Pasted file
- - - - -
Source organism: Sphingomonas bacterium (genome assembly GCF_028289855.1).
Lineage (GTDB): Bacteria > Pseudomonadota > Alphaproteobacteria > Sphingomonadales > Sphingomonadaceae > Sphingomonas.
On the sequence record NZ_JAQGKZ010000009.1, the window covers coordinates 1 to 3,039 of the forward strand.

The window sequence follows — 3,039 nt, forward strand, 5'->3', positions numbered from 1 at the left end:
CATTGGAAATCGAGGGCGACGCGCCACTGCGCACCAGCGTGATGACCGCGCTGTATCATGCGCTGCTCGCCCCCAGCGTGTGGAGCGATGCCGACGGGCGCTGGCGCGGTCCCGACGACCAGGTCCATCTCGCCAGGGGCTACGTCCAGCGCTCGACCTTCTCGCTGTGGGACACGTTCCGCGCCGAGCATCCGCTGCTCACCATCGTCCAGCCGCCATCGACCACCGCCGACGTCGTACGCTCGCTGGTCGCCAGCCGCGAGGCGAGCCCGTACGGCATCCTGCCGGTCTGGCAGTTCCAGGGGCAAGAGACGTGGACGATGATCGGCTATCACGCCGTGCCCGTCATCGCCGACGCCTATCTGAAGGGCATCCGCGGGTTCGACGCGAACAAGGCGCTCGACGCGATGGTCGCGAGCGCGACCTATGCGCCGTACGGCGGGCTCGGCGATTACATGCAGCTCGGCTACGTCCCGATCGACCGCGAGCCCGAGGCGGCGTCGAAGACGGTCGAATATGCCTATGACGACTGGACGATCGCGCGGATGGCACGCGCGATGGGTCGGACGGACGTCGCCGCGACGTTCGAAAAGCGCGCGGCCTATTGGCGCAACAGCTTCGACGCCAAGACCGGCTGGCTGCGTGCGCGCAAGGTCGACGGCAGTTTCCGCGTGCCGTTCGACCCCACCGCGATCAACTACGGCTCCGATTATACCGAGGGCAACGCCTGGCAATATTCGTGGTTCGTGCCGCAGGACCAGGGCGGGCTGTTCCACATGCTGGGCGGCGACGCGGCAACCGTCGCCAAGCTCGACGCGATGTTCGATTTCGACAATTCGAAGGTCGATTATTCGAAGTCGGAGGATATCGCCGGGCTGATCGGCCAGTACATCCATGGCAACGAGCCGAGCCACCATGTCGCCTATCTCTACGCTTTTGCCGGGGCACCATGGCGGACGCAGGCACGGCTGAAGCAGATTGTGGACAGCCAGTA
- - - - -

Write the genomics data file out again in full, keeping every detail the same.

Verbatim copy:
Source organism: Sphingomonas bacterium (genome assembly GCF_028289855.1).
Lineage (GTDB): Bacteria > Pseudomonadota > Alphaproteobacteria > Sphingomonadales > Sphingomonadaceae > Sphingomonas.
On the sequence record NZ_JAQGKZ010000009.1, the window covers coordinates 1 to 3,039 of the forward strand.

The window sequence follows — 3,039 nt, forward strand, 5'->3', positions numbered from 1 at the left end:
CATTGGAAATCGAGGGCGACGCGCCACTGCGCACCAGCGTGATGACCGCGCTGTATCATGCGCTGCTCGCCCCCAGCGTGTGGAGCGATGCCGACGGGCGCTGGCGCGGTCCCGACGACCAGGTCCATCTCGCCAGGGGCTACGTCCAGCGCTCGACCTTCTCGCTGTGGGACACGTTCCGCGCCGAGCATCCGCTGCTCACCATCGTCCAGCCGCCATCGACCACCGCCGACGTCGTACGCTCGCTGGTCGCCAGCCGCGAGGCGAGCCCGTACGGCATCCTGCCGGTCTGGCAGTTCCAGGGGCAAGAGACGTGGACGATGATCGGCTATCACGCCGTGCCCGTCATCGCCGACGCCTATCTGAAGGGCATCCGCGGGTTCGACGCGAACAAGGCGCTCGACGCGATGGTCGCGAGCGCGACCTATGCGCCGTACGGCGGGCTCGGCGATTACATGCAGCTCGGCTACGTCCCGATCGACCGCGAGCCCGAGGCGGCGTCGAAGACGGTCGAATATGCCTATGACGACTGGACGATCGCGCGGATGGCACGCGCGATGGGTCGGACGGACGTCGCCGCGACGTTCGAAAAGCGCGCGGCCTATTGGCGCAACAGCTTCGACGCCAAGACCGGCTGGCTGCGTGCGCGCAAGGTCGACGGCAGTTTCCGCGTGCCGTTCGACCCCACCGCGATCAACTACGGCTCCGATTATACCGAGGGCAACGCCTGGCAATATTCGTGGTTCGTGCCGCAGGACCAGGGCGGGCTGTTCCACATGCTGGGCGGCGACGCGGCAACCGTCGCCAAGCTCGACGCGATGTTCGATTTCGACAATTCGAAGGTCGATTATTCGAAGTCGGAGGATATCGCCGGGCTGATCGGCCAGTACATCCATGGCAACGAGCCGAGCCACCATGTCGCCTATCTCTACGCTTTTGCCGGGGCACCATGGCGGACGCAGGCACGGCTGAAGCAGATTGTGGACAGCCAGTA